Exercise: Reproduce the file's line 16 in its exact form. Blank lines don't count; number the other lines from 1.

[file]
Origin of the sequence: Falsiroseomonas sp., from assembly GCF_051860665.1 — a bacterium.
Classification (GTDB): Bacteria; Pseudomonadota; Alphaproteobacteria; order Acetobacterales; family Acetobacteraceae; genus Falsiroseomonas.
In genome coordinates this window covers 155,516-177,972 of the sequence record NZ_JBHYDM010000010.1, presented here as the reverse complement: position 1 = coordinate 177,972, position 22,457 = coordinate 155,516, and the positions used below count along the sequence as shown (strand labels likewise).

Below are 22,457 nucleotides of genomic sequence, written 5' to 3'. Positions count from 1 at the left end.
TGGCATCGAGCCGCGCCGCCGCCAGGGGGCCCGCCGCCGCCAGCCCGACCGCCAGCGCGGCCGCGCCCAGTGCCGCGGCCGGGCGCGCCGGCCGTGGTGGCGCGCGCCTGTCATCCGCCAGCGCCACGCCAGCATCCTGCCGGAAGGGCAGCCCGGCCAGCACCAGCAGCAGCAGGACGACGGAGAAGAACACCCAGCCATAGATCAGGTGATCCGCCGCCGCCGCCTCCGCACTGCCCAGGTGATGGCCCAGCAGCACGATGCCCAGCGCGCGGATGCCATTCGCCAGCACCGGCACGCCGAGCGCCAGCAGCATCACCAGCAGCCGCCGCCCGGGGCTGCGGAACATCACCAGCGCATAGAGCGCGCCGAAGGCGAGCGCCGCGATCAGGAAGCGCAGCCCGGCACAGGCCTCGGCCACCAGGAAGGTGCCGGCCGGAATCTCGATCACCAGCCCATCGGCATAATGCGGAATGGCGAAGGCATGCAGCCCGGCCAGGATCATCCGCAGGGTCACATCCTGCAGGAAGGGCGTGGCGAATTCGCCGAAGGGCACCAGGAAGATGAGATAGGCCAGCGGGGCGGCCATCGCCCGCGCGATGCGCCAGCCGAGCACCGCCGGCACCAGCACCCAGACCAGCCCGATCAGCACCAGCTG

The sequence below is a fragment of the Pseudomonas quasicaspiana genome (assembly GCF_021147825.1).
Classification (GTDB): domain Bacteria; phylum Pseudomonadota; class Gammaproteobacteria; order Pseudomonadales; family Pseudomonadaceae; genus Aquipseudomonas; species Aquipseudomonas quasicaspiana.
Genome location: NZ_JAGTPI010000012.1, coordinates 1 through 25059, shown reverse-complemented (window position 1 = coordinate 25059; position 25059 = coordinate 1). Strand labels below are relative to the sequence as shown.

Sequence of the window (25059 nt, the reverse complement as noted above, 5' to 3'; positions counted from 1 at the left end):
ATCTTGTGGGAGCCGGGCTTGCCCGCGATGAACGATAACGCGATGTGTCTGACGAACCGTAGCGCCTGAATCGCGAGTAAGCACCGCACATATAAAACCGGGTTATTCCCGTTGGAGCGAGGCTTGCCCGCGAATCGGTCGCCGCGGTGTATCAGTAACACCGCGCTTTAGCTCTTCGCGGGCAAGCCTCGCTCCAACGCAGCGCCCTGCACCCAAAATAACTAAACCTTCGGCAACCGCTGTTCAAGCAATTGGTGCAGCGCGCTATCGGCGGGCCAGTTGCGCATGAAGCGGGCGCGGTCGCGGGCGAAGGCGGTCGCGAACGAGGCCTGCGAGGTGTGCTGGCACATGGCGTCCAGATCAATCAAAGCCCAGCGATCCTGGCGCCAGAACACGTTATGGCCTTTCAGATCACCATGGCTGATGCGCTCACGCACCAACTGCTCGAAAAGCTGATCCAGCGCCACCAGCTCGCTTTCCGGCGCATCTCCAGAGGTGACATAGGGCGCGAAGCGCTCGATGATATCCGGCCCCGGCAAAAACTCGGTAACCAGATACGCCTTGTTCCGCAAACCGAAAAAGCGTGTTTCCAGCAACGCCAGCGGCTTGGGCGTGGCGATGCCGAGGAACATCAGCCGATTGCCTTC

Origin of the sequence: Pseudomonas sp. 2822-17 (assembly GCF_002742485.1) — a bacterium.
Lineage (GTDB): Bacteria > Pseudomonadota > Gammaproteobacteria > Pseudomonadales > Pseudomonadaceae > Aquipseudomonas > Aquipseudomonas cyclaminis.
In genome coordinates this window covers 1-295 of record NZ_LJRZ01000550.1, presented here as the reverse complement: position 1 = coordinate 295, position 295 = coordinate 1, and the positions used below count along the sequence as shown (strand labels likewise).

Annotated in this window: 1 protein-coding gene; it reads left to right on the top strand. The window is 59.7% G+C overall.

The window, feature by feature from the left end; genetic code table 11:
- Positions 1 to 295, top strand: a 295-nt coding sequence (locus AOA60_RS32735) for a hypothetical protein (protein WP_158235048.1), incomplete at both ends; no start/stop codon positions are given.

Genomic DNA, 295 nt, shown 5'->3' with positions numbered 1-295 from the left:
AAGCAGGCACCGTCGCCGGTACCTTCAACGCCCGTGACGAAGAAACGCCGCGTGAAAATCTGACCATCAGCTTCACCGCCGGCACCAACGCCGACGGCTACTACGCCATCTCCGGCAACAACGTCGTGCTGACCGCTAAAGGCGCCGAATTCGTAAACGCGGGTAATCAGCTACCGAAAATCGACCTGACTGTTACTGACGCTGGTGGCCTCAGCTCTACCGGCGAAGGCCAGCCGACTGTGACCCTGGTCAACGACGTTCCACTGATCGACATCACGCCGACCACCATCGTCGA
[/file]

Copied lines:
- Positions 1 to 295, top strand: a 295-nt coding sequence (locus AOA60_RS32735) for a hypothetical protein (protein WP_158235048.1), incomplete at both ends; no start/stop codon positions are given.